Tennys Sandgren Is En Route To The Australian Open Despite Testing Positive To COVID-19

Tennys Sandgren

American tennis player Tennys Sandgren says he was allowed on a flight to Melbourne on Thursday morning despite testing positive for COVID-19.

Sandgren, who was a quarter-finalist at the 2020 Australian Open, said he tested positive for the second time this week, having first tested positive over Thanksgiving in late November.

After testing positive, Sandgren believed he wouldn’t be allowed to board the flight. In a flurry of tweets, the world No.50 said that he might be able to catch another flight the following day, before suddenly informing his followers that he was on the plane destined for the Australian Open.

He credited Craig Tiley, tournament director, for getting him on the flight.

Just as Sandgren seemed to be in the all clear, reports emerged that his flight had been grounded right before take-off. An hour later, it was cleared again.

Tennis reporter Ben Rothenberg reported the update.

The Australian Open has issued a statement amid the concern and confusion, explaining that some people can still test positive to the virus months after first contracting it without being infectious.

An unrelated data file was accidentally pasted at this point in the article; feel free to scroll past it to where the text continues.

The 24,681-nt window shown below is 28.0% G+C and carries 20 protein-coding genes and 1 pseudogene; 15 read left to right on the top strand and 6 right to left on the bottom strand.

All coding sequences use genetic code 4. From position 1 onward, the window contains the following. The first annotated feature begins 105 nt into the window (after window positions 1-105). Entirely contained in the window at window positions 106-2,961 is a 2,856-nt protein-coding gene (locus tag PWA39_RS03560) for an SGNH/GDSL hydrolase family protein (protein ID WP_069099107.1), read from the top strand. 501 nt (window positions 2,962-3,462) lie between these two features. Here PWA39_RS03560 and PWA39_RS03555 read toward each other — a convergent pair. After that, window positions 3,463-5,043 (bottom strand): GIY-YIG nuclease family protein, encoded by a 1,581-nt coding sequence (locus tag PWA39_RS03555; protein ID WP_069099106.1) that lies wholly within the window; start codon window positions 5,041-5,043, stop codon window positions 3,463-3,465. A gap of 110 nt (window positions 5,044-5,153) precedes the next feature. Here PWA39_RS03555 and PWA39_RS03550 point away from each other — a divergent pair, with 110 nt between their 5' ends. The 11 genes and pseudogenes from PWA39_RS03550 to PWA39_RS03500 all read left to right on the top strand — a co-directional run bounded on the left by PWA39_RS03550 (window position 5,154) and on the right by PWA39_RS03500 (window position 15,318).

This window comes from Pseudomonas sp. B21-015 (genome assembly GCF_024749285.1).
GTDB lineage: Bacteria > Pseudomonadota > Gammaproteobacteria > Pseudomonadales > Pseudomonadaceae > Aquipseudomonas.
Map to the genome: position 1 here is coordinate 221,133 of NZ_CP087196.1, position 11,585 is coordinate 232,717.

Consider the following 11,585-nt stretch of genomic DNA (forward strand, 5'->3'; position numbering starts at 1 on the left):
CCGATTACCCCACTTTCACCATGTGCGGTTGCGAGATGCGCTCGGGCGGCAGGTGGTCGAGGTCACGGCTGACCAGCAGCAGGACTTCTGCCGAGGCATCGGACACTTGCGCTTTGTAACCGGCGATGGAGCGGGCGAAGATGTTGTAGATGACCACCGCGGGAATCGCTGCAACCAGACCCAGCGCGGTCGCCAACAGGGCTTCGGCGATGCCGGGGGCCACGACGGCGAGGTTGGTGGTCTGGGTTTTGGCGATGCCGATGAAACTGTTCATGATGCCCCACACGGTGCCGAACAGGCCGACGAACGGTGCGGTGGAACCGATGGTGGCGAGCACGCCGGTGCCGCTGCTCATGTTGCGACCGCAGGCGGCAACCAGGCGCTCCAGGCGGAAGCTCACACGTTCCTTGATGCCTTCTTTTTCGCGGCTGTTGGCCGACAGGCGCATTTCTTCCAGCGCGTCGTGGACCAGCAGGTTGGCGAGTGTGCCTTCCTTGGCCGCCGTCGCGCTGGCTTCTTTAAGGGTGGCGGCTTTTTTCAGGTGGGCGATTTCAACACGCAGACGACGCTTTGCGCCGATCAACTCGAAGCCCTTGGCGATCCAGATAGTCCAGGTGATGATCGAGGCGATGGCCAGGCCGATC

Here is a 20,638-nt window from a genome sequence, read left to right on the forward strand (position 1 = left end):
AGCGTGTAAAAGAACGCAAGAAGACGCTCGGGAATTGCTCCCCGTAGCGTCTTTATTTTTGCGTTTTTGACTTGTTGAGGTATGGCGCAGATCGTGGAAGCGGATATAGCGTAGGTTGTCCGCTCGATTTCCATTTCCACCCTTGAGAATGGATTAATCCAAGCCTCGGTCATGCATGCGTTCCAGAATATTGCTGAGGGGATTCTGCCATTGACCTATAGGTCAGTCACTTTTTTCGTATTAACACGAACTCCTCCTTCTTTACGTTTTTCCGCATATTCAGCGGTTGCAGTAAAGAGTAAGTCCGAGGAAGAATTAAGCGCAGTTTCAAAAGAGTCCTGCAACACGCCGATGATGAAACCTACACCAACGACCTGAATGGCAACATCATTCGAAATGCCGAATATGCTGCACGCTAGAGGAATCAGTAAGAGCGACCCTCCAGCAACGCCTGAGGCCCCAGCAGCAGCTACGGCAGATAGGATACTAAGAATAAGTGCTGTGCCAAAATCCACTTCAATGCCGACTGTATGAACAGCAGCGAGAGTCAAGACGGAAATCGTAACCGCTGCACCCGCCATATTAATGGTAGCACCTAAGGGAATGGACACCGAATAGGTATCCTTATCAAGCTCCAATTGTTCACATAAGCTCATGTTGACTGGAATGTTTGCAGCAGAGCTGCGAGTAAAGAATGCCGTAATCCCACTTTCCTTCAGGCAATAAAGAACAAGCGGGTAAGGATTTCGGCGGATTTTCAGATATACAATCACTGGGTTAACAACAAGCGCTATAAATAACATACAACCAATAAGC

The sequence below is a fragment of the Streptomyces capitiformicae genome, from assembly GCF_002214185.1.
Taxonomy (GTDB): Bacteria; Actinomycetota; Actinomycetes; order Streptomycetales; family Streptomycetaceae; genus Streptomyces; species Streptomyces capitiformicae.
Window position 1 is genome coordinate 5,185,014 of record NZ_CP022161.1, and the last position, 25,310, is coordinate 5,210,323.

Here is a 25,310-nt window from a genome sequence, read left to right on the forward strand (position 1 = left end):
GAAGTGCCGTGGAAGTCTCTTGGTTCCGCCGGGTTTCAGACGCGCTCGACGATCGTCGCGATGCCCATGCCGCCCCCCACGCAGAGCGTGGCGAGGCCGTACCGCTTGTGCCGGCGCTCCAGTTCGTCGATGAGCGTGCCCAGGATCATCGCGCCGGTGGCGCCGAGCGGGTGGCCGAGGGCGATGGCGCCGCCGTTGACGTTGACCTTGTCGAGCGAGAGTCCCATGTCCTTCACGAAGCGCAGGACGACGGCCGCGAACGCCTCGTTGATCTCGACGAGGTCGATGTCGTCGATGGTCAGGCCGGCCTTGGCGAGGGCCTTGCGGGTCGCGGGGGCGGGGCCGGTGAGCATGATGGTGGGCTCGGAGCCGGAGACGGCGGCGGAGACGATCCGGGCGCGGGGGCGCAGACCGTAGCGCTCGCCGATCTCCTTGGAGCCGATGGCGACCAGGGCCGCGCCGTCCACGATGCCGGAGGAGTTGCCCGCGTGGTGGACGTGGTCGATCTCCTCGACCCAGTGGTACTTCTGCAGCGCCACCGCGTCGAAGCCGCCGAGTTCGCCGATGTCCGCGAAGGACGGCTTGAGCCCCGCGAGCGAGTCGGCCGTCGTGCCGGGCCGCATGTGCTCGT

“Victorian Government public heath experts assess each case based on additional detailed medical records to ensure they are not infectious before checking in to the charter flights,” the tournament tweeted in response to Sandgren’s thread.

“Players and their teams are tested every day from their arrivals in Australia, a much stricter process than for anyone else in hotel quarantine.”

Sandgren is adamant he has “totally recovered.”

From Thursday evening, around 1200 players, officials, and support staff will land in Melbourne on 15 charter flights.

The passengers will quarantine in three Melbourne hotels – the Grand Hyatt, View Melbourne, and the Pullman Albert Park – for 14 days.

They will be allowed to leave their rooms for up to five hours a day for training and treatment.

The Australian Open 2021 kicks off February 8.